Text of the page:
Medical Tests & Procedures Archive


The crucial, controversial carotid artery Part I: The artery in health and disease

You don't have to be a brain surgeon to know it is vitally important for your brain to receive an uninterrupted supply of blood. That's because nerve cells require a constant supply of oxygen. Even a brief disruption stuns nerve cells, impairing their function, while more prolonged oxygen deprivation kills the cells. If only a small, noncritical area of your brain is affected, you may not notice the damage. Unfortunately, however, the damage is often very noticeable indeed. Brief or partial interruptions of blood flow cause transient ischemic attacks (TIAs), while prolonged or complete blockages are the major cause of cerebrovascular accidents — strokes.

Shocking statistics

Stroke is the fourth leading cause of death in the United States, taking about 136,000 lives annually. Another 660,000 Americans survive strokes each year, but many are so disabled that they cannot return to work. In human terms, it's an enormous burden of suffering; in dollar terms, it costs $74 billion a year to care for stroke victims and make up for their lost productivity.

Fibroid embolization and surgery have similar five-year outcomes

Every year in the United States, hundreds of thousands of women are treated for fibroids — noncancerous growths that form in the uterus. Fibroids can cause pelvic pain, lower abdominal pressure, and heavy menstrual bleeding. Fibroids usually shrink after menopause, and before menopause, symptoms can sometimes be managed with medications. For women with severe bleeding who can't or don't want to "wait it out," the usual approach has been surgery — myomectomy (which removes only the fibroids) or hysterectomy, which removes the uterus (and ends childbearing).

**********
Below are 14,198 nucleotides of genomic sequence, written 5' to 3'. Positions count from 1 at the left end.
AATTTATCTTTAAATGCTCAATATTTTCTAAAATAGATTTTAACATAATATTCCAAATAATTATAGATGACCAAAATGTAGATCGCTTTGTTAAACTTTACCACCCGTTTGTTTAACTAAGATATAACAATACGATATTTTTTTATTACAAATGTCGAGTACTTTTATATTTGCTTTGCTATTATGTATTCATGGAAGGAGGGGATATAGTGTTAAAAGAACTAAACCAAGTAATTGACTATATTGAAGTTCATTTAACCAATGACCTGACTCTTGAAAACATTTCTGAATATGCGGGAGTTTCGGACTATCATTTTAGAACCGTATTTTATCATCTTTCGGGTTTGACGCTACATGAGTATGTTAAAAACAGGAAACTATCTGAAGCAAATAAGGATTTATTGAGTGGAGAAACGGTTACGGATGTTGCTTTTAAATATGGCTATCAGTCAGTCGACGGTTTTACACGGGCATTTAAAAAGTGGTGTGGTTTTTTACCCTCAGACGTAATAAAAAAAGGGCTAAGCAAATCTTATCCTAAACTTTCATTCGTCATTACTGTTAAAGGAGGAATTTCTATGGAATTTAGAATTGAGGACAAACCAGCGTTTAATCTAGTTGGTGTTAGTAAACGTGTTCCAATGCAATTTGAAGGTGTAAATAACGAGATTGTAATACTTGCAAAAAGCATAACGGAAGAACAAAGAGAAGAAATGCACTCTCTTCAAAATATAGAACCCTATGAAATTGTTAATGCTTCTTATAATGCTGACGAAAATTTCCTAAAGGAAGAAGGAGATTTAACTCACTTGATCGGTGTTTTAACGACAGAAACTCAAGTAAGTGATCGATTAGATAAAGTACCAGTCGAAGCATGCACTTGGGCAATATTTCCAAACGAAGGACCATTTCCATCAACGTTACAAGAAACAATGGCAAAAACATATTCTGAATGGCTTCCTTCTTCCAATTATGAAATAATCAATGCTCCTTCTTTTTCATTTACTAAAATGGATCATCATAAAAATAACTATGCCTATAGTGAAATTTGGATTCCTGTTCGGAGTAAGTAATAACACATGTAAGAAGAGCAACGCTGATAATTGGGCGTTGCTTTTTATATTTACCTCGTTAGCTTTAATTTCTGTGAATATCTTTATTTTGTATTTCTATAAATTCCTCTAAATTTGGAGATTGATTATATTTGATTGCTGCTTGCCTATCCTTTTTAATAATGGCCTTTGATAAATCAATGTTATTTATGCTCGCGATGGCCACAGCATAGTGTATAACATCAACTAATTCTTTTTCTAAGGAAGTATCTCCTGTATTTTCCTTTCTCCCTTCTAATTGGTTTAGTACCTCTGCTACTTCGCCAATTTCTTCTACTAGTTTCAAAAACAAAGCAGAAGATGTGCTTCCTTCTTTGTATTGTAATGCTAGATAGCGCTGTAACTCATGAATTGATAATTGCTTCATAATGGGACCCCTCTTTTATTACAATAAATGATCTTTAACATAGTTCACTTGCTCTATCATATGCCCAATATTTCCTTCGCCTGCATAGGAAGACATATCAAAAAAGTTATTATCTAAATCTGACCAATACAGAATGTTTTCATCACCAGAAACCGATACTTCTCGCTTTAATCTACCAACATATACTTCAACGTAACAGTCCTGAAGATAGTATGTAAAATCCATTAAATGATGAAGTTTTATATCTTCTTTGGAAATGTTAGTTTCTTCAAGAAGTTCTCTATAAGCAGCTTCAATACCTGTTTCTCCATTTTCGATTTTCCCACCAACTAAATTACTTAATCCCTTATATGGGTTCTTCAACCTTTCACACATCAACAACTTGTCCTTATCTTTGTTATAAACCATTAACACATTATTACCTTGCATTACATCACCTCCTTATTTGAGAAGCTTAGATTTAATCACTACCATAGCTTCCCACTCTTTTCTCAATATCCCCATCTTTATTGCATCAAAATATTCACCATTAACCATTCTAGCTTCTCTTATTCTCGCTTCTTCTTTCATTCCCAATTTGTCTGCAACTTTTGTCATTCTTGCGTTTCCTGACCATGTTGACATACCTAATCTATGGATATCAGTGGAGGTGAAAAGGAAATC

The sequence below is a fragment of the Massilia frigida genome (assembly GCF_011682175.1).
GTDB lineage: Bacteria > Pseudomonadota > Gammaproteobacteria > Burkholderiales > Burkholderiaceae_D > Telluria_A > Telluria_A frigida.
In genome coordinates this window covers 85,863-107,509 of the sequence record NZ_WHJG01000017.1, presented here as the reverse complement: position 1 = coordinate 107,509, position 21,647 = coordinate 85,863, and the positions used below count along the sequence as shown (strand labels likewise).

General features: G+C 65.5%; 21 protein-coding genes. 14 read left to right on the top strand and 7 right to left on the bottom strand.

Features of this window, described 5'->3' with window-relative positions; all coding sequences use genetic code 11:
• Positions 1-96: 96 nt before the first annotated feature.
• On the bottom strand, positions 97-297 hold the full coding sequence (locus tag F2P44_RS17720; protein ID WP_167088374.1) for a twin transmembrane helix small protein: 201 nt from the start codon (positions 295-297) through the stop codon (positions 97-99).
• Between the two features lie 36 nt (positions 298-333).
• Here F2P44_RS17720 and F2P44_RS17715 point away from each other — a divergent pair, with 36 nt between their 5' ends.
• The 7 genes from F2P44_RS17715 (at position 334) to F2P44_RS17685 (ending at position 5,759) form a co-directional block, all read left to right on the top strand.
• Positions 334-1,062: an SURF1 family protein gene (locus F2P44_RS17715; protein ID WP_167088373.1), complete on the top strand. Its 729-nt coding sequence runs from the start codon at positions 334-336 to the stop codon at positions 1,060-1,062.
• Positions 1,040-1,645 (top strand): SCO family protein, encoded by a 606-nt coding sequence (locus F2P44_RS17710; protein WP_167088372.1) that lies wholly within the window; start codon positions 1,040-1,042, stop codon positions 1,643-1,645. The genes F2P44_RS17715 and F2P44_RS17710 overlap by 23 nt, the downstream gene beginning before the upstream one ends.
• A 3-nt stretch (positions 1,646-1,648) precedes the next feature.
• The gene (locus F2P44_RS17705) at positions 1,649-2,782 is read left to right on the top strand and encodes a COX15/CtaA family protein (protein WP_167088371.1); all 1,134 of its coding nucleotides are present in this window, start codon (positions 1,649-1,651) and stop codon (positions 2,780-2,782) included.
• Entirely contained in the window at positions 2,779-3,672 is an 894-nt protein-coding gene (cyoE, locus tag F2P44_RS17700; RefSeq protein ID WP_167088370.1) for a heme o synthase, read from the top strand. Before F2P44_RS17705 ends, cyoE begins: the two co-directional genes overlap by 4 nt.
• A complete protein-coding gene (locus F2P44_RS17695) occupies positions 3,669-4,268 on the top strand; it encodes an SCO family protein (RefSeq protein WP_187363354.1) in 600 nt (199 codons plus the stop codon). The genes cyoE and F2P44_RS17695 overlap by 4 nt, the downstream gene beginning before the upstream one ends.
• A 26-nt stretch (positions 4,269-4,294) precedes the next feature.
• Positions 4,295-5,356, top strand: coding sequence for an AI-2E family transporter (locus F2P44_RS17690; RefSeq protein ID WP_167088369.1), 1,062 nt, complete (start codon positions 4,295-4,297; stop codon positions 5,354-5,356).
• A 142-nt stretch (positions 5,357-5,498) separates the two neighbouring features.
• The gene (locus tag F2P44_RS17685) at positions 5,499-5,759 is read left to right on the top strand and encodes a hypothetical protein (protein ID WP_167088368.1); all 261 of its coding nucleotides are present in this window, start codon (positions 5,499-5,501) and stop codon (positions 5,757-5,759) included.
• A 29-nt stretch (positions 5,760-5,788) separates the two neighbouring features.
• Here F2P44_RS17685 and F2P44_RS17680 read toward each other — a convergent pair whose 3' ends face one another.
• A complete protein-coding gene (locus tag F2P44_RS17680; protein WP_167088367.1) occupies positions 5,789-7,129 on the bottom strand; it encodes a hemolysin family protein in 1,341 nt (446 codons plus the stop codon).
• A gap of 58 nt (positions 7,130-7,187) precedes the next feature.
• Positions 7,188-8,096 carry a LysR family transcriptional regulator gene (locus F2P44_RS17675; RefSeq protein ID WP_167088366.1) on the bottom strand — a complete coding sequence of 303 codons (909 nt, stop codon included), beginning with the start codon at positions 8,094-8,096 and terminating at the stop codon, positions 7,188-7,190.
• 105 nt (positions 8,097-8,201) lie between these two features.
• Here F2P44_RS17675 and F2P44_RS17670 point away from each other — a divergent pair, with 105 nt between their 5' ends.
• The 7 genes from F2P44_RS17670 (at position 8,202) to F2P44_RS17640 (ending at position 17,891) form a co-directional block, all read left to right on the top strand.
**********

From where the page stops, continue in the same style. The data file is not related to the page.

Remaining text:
Since 1995, an alternative treatment has been available for women wanting to avoid surgery — uterine artery embolization (UAE), a minimally invasive procedure that shrinks fibroids by cutting off their blood supply. Short-term studies (one to two years) have shown that UAE and surgery produce similar improvement in symptoms and quality of life. Now, a controlled study has found that the same is true even after five years, although women receiving UAE are more likely to require further treatment. Results were published online in BJOG: An International Journal of Obstetrics and Gynaecology (April 12, 2011).

Diagnosing and treating interstitial cystitis

Also called painful bladder syndrome, this frustrating disorder disproportionately affects women.

Interstitial cystitis is a chronic bladder condition that causes recurring bouts of pain and pressure in the bladder and pelvic area, often accompanied by an urgent and frequent need to urinate — sometimes as often as 40, 50, or 60 times a day, around the clock. Discomfort associated with interstitial cystitis can be so excruciating that, according to surveys, only about half of people with the disorder work full-time. Because symptoms are so variable, experts today describe interstitial cystitis as a member of a group of disorders collectively referred to as interstitial cystitis/painful bladder syndrome. (In this article, we'll call it interstitial cystitis, or IC.)

Among the one to two million Americans with IC, women outnumber men by as much as eight to one, and most are diagnosed in their early 40s. Several other disorders are associated with IC, including allergies, migraine, irritable bowel syndrome, fibromyalgia (a condition causing muscle pain), chronic fatigue syndrome, and vulvodynia (pain or burning in the vulvar area that isn't caused by infection or skin disease).

Diagnosing Alzheimer's disease


New criteria divide the disease into three stages.